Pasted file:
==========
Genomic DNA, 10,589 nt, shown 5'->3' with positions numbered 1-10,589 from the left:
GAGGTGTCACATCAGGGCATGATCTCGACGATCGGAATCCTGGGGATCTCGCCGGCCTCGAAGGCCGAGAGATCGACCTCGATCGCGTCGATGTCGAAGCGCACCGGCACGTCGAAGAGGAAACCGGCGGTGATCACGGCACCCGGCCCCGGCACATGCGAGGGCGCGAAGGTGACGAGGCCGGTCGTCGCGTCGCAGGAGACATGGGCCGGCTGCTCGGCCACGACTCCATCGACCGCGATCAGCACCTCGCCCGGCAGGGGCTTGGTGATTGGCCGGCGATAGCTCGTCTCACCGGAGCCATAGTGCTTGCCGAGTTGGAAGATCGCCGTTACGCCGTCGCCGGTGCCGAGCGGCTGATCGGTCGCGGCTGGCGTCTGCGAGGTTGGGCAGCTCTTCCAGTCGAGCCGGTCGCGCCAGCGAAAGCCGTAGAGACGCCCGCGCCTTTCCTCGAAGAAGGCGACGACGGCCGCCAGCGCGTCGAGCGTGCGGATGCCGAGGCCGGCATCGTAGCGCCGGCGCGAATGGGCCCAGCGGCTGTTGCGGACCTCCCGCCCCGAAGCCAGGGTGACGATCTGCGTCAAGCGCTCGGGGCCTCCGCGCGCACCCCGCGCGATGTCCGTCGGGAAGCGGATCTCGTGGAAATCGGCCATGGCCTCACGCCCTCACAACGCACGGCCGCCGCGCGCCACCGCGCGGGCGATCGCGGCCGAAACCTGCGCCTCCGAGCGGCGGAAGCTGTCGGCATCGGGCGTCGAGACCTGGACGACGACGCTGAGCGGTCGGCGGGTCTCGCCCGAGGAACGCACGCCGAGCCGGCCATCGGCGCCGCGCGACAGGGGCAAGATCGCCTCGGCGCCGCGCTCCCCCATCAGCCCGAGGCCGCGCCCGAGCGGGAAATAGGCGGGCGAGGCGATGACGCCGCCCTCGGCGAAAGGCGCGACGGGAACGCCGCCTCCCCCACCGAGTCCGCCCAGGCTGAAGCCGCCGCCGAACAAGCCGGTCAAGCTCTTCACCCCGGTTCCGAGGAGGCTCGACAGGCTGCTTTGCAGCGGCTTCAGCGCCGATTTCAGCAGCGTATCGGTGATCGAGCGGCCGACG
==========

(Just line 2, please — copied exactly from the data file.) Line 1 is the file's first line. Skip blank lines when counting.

GAGGTGTCACATCAGGGCATGATCTCGACGATCGGAATCCTGGGGATCTCGCCGGCCTCGAAGGCCGAGAGATCGACCTCGATCGCGTCGATGTCGAAGCGCACCGGCACGTCGAAGAGGAAACCGGCGGTGATCACGGCACCCGGCCCCGGCACATGCGAGGGCGCGAAGGTGACGAGGCCGGTCGTCGCGTCGCAGGAGACATGGGCCGGCTGCTCGGCCACGACTCCATCGACCGCGATCAGCACCTCGCCCGGCAGGGGCTTGGTGATTGGCCGGCGATAGCTCGTCTCACCGGAGCCATAGTGCTTGCCGAGTTGGAAGATCGCCGTTACGCCGTCGCCGGTGCCGAGCGGCTGATCGGTCGCGGCTGGCGTCTGCGAGGTTGGGCAGCTCTTCCAGTCGAGCCGGTCGCGCCAGCGAAAGCCGTAGAGACGCCCGCGCCTTTCCTCGAAGAAGGCGACGACGGCCGCCAGCGCGTCGAGCGTGCGGATGCCGAGGCCGGCATCGTAGCGCCGGCGCGAATGGGCCCAGCGGCTGTTGCGGACCTCCCGCCCCGAAGCCAGGGTGACGATCTGCGTCAAGCGCTCGGGGCCTCCGCGCGCACCCCGCGCGATGTCCGTCGGGAAGCGGATCTCGTGGAAATCGGCCATGGCCTCACGCCCTCACAACGCACGGCCGCCGCGCGCCACCGCGCGGGCGATCGCGGCCGAAACCTGCGCCTCCGAGCGGCGGAAGCTGTCGGCATCGGGCGTCGAGACCTGGACGACGACGCTGAGCGGTCGGCGGGTCTCGCCCGAGGAACGCACGCCGAGCCGGCCATCGGCGCCGCGCGACAGGGGCAAGATCGCCTCGGCGCCGCGCTCCCCCATCAGCCCGAGGCCGCGCCCGAGCGGGAAATAGGCGGGCGAGGCGATGACGCCGCCCTCGGCGAAAGGCGCGACGGGAACGCCGCCTCCCCCACCGAGTCCGCCCAGGCTGAAGCCGCCGCCGAACAAGCCGGTCAAGCTCTTCACCCCGGTTCCGAGGAGGCTCGACAGGCTGCTTTGCAGCGGCTTCAGCGCCGATTTCAGCAGCGTATCGGTGATCGAGCGGCCGACG